Jasper starts out planning to celebrate the release of the newest issue of the magazine with an informal gathering of artists and arts lovers at a local studio or gallery. Keeping it simple. No big deal.
Then someone has an idea for a cool performance or activity. A band or two is interested in playing. What if we did this? Or this? Damn Y'all, let's just do this!
The next thing we know a big old hairy artball is rolling down the hill and, this time, it's landing with a splat at Billy Guess's very cool new studio space GUESSWORK on Avondale Road.
(You know you don't want to miss this thing.)
Here's what to expect Monday night, starting about 7, at the release celebration of the 29th issue of Jasper Magazine.
Hold on tight.
Music by Tyler Godon
Music by the Mustache Brothers
Art by Billy Guess, Khris Coolidge, and (fingers crossed) Jasper's own visual arts editor, Kara Gunter
Michael Krajewski will be channeling Dave Chappell channeling Prince and making Prince symbol-shaped pancakes - Billy will be providing a pancake toppings bar
On a big blow-up outdoor screen, Wade Sellers will be sharing his film 25 Artists, which features - you guessed it - 25 Artists from Columbia
Barry Wheeler will be creating a video of you and 100 of your closest friends playing a One Columbia kazoo in a weird blend of the arts and patriotism as we create the Columbia Arts Community's Memorial Day Message to the Universe
Bier Doc will be grilling up cheap hot dogs and supper will only cost you a dollar (Or you can wrap those dogs in a pancake to make pan dogs/hot cakes)
Annie will be selling you bottomless cups of good beer and decent wine
And last but not least, you'll get your hands on a fresh hot copy of the 29th issue of
When was the last time you had this much fun on a Monday night?
See you about 7 at 955 Avondale Drive, a couple blocks off North Main right after the intersection at Sunset
Bring a lawn chair and be ready to have a big old time!
Congratulations to Tamara Finkbeiner whose film Eva's Plug, won the Audience Award at Friday night's 2nd Act Film Festival sponsored by Jasper Magazine. Selected via audience ballot, the 2nd Act Film Festival Audience Award includes a check for $250, a First Draft editing program, and a one-of-a-kind trophy designed by Columbia artist, Matthew Kramer. According to film festival director Wade Sellers, "With any short film fest there are many films that could win an audience award, that was the same with this year's 2nd Act Film Fest. There is usually a film, however, that just connects with an audience in that room at that moment and that was the case with Tamara's film Eva's Plug. You could feel the energy and enthusiasm for the film build as it played. That experience is what 2nd Act is all about."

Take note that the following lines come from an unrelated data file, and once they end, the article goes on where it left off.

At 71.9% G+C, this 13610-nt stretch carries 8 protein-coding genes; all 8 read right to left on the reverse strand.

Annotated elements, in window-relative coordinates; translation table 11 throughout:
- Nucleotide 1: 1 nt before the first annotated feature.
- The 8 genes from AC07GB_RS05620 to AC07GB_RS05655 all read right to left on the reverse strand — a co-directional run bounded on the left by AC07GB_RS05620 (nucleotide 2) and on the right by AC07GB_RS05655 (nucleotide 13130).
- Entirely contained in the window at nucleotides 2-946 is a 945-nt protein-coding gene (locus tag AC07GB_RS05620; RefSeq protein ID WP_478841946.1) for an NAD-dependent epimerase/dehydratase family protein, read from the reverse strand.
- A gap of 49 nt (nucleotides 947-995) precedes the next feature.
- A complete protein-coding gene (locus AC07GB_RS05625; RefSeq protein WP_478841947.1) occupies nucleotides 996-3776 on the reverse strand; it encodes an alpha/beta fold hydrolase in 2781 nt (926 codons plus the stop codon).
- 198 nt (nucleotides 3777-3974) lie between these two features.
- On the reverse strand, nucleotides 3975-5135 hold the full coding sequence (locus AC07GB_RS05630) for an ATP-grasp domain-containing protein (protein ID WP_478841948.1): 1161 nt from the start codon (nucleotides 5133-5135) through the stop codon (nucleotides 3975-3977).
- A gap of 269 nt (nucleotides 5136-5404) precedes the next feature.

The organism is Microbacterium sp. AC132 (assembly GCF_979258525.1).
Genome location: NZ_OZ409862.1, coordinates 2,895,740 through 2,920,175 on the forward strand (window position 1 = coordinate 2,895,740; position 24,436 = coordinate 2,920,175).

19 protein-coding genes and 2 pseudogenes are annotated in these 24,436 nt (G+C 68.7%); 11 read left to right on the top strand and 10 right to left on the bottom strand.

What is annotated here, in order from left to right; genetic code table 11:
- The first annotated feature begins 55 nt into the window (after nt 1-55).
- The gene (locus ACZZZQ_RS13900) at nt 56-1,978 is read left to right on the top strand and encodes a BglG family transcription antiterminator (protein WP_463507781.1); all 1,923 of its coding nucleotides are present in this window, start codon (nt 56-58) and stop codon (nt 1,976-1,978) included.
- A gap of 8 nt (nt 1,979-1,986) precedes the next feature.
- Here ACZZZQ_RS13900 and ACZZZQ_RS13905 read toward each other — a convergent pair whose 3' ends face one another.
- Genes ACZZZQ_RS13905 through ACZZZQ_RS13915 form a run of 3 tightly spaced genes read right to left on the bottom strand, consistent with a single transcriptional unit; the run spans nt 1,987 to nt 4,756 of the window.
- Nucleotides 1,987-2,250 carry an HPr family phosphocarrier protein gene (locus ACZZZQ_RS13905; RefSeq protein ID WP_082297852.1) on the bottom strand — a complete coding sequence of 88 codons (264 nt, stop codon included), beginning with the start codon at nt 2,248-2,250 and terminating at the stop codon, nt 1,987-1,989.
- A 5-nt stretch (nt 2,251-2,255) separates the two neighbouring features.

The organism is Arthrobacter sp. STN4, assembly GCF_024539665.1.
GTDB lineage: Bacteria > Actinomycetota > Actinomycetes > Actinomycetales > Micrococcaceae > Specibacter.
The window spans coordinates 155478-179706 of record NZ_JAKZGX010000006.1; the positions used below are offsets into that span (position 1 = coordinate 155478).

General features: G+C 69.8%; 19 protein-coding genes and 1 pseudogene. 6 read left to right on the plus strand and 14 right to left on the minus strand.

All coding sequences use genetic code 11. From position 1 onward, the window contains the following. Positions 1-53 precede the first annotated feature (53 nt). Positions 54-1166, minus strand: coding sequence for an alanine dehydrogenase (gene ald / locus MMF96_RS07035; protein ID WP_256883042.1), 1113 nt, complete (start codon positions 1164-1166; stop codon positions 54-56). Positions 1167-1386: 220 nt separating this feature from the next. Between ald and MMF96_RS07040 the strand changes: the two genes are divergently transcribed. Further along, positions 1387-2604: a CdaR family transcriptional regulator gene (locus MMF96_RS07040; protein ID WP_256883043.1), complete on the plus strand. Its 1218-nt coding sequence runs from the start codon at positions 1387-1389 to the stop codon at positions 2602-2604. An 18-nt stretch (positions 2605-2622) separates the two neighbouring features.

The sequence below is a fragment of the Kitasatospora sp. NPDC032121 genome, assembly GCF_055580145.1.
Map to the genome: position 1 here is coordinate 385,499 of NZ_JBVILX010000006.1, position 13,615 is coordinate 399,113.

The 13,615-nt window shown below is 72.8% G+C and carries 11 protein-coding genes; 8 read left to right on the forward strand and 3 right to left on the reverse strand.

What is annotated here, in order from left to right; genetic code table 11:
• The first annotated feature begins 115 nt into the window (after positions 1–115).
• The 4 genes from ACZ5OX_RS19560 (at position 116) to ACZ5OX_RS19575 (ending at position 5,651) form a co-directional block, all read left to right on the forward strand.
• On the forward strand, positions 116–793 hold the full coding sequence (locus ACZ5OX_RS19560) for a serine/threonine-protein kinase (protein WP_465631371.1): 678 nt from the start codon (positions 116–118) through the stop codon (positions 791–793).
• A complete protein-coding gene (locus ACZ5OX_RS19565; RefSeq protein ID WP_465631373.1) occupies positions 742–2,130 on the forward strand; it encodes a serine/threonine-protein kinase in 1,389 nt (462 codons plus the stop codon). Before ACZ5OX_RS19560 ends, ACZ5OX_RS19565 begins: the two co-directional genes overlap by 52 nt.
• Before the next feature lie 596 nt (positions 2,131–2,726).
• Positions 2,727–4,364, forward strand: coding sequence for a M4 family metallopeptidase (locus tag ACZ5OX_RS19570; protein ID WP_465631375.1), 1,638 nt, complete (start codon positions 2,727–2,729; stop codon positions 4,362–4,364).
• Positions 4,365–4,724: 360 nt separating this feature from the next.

This was the second 2nd Act Film Festival (the first was in October 2013) which played once again to a capacity house at Tapp's Arts Center and included the films of 10 adjudicated filmmakers from South Carolina including Lucas Sams, Brian Harmon, Jason Stokes, Bessy Adut, Phyllis Jackson, Caletta Harris-Bailey, Bradley Wagster, Dustin Weibel, Jordan Young, and Tamara Finkbeiner. The selected filmmakers, who applied to participate earlier this season, were chosen over other applicants based on their abilities and the freshness of the voice the jurors thought they would bring to the project. Jurors included Lee Ann Kornegay, Lee Snelgrove, Caitlin Bright, Wade Sellers, and Cindi Boiter.
"This year we put more pressure on ourselves to assist the filmmakers," Sellers says. "We offered script notes, production advice and assistance, and editorial suggestions once the films were turned in. As a whole the films were more diverse in voice and just better as a whole than our first event." Sellers is the owner and director of Coal Powered Filmworks, a three-time Emmy nominated filmmaker, and the film editor for Jasper Magazine.
In keeping with Jasper's efforts to foster a multi-disciplinary arts community, both visual artists and musicians played a part in the festival and its presentation. Visual artist Michael Krajewski created an original painting which was used for the festival poster and program; visual artist Matthew Kramer created the Audience Award; and Pedro Ldv entertained festival attendees both before the event and during intermission. In addition, original music from several Columbia-based musicians, including Stan Gardner, Daniel Machado and more, was used as background music during the films themselves.